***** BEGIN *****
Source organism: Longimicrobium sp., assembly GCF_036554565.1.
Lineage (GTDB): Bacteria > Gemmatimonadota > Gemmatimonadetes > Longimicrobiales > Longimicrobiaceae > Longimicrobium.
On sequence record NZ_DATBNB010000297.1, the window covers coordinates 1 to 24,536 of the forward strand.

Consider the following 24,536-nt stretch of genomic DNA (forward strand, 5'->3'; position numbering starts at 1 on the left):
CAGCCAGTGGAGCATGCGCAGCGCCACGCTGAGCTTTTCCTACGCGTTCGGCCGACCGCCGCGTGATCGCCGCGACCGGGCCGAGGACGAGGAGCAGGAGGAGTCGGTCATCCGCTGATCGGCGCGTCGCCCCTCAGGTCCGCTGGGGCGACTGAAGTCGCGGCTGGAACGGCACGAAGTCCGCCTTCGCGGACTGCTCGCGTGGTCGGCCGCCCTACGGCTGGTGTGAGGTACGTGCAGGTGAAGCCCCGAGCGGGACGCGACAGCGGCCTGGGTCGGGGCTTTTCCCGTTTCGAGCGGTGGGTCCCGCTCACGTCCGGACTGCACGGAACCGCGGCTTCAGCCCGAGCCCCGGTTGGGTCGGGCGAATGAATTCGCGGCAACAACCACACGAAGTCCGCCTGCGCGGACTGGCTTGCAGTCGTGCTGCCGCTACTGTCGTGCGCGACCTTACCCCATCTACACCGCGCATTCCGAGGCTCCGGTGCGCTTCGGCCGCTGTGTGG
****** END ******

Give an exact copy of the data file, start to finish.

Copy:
Source organism: Longimicrobium sp., assembly GCF_036554565.1.
Lineage (GTDB): Bacteria > Gemmatimonadota > Gemmatimonadetes > Longimicrobiales > Longimicrobiaceae > Longimicrobium.
On sequence record NZ_DATBNB010000297.1, the window covers coordinates 1 to 24,536 of the forward strand.

Consider the following 24,536-nt stretch of genomic DNA (forward strand, 5'->3'; position numbering starts at 1 on the left):
CAGCCAGTGGAGCATGCGCAGCGCCACGCTGAGCTTTTCCTACGCGTTCGGCCGACCGCCGCGTGATCGCCGCGACCGGGCCGAGGACGAGGAGCAGGAGGAGTCGGTCATCCGCTGATCGGCGCGTCGCCCCTCAGGTCCGCTGGGGCGACTGAAGTCGCGGCTGGAACGGCACGAAGTCCGCCTTCGCGGACTGCTCGCGTGGTCGGCCGCCCTACGGCTGGTGTGAGGTACGTGCAGGTGAAGCCCCGAGCGGGACGCGACAGCGGCCTGGGTCGGGGCTTTTCCCGTTTCGAGCGGTGGGTCCCGCTCACGTCCGGACTGCACGGAACCGCGGCTTCAGCCCGAGCCCCGGTTGGGTCGGGCGAATGAATTCGCGGCAACAACCACACGAAGTCCGCCTGCGCGGACTGGCTTGCAGTCGTGCTGCCGCTACTGTCGTGCGCGACCTTACCCCATCTACACCGCGCATTCCGAGGCTCCGGTGCGCTTCGGCCGCTGTGTGG